Thanks for your comment TalkingTrees.

    I don't refer to the long-term harvest level in either this story or "Forestry isn't sustainable, folks." For readers who don't know how the ministry uses that term, it applies to the level of cut the ministry timber supply analysts think might be available 50 to 200 years (or more) from now. Nobody knows what's going to happen next year let alone hundreds of years from now, and I think the ministry's use of this term is pure hubris. How can it know what large disturbances outside its predictions might occur? Fires? Insects? Climate change? Building technology change?

    As you know, the ministry determines a "mid-term harvest level" when it undertakes a timber supply review (TSR). This is the cut that timber supply analysts believe is sustainable between 10 to 50 years out from the time the TSR is complete. In this story I have avoided the use of the word "harvest" and replaced it with the word "cut." Also in this story, I have shifted from using the term "mid-term harvest level" and am using the more understandable term "sustainable cut." I would say, given the ministry's failure to live within even its prescribed AAC in some TSAs, let alone within the mid-term harvest level, that this level of "sustainable cut," too, is entirely theoretical---something that timber supply analysts dream of.

    By using the word "sustainable," I mean sustainable in the sense that what's cut in a year is no more than the growth that occurs in a year. As I pointed out in the previous article, that's the one requirement for FSC certification that's actually measurable. My use of it doesn't infer that I believe that level of cut would be sustainable. As Britneff and Watts point out, that rate of growth is not well understood. Models have been created that claim it's well understood, but many of us can see those models are flawed creations of timber supply analysts at the beck and call of industry.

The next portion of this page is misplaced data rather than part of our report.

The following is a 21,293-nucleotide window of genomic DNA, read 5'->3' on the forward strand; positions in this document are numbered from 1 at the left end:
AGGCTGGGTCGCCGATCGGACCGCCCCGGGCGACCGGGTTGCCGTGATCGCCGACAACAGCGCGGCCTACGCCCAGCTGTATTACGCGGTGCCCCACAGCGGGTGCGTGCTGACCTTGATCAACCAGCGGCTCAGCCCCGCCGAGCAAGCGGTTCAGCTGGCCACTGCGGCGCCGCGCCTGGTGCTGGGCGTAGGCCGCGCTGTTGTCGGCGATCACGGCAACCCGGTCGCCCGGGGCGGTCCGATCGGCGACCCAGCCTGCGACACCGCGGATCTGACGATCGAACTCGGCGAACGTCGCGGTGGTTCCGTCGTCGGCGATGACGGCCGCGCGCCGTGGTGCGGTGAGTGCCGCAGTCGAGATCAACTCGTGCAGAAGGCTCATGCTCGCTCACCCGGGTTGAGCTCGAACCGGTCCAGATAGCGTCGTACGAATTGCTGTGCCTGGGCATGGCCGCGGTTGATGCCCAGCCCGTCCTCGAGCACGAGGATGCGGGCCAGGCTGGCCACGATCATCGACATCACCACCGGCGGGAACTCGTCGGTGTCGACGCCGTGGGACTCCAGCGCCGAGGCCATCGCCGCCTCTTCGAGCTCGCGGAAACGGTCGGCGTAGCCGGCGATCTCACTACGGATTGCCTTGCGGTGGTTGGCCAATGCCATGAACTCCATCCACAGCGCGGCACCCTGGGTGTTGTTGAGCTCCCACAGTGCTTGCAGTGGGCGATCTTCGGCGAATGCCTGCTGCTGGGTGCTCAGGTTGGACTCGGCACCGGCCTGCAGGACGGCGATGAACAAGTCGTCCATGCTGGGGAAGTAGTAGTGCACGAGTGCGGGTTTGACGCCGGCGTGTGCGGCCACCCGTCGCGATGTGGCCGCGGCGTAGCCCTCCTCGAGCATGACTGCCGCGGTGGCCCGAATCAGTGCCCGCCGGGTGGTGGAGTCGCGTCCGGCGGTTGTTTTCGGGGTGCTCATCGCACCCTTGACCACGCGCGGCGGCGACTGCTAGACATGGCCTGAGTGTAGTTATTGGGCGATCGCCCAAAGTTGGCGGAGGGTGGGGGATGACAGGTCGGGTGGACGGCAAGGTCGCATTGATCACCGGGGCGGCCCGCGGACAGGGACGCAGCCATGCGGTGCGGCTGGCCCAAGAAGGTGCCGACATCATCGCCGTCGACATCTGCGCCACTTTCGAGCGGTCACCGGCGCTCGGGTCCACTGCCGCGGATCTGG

In "Forestry isn't sustainable, folks," I used the term "allowable annual cut" (AAC). This is an aspirational term, like a production goal. What I should have done in that story was use actual cut levels, and compared those with the ministry's various theoretical levels, including "AAC," "mid-term harvest level," and "long-term harvest level." After all, what matters is what's actually happening, not what the ministry would like us to believe is happening. To be able to describe what's actually happening, one has to escape from the theoretical boxes the timber supply analysts have hammered together.

  20. Mapper par excellence David Leversee has done additional work at determining how much of Clayoquot Sound's total area of 279,414 hectares is actually being deferred for two years. He believes that there is only 22,403 hectares of "Good/Medium" old forest that remains unreserved or unprotected.

    Using David's more accurate number, the actual amount of old forest with large or very large trees on which logging is being deferred for two years is as follows:

    Crystalline Creek: 0.1 hectare

    Stockdale Creek: 233.6 hectares

    Incomappleux Valley: 2000 hectares

    Clayoquot Sound: 22,403 hectares

    Skagit-Silverdaisy: 0.0 hectares

    Upper Southgate: 46 hectares

    McKelvie Creek: 2231 hectares

    H'Kusam: 1050 hectares (pending further information)

    Seven Sisters: 4510 hectares (pending further information)

    Total: 32,474 hectares

    This is 9 percent of the area Donaldson claims is being deferred. It's 7.8 percent of the area identified by Price, Holt and Daust as needing immediate protection. Here's a visual comparison of what's needed (Price, Holt & Daust), what Donaldson said he would do, and what he's actually going to do:

    545402104_Donaldsonsdeferrals_001.thumb.jpg.a47db92ab7b21f1fe060028b1a783135.jpg

  21. 13 hours ago, Guest Waste smoke and mirrors said:

    I make these above statement with a fair amount of anecdotal certainty based on 35.5 years of pensionable BC Forest Inventory, Valuation and Forest Revenue Service with the B.C. Ministry of Forests.

    Can’t quote much past formal research to back my claims but I do believe much work has been done but little (outside brief mention in TSA review docs) ever formally published.

    Thank you for your insight on this "Waste smoke and mirrors".

    The Province's inventory of annual GHG emissions estimates the carbon released by slash burning each year (3.3 megatonnes in 2018), but these estimates miss most of the wood that's left in clearcuts. I have seen estimates that 40 to 60 percent of a cutblock's biomass is left in the clearcut or wasted along the way to end use. That would suggest roughly an equal volume of wood as is harvested, a volume that we know accurately thanks to log scaling. When one does the arithmetic, that 40 to 60 percent waste will release about 40 megatonnes of carbon over time (either quickly in a pile or slash burn, a forest fire, or more slowly as it decomposes. So your insight that this waste is "grossly underestimated" rings true.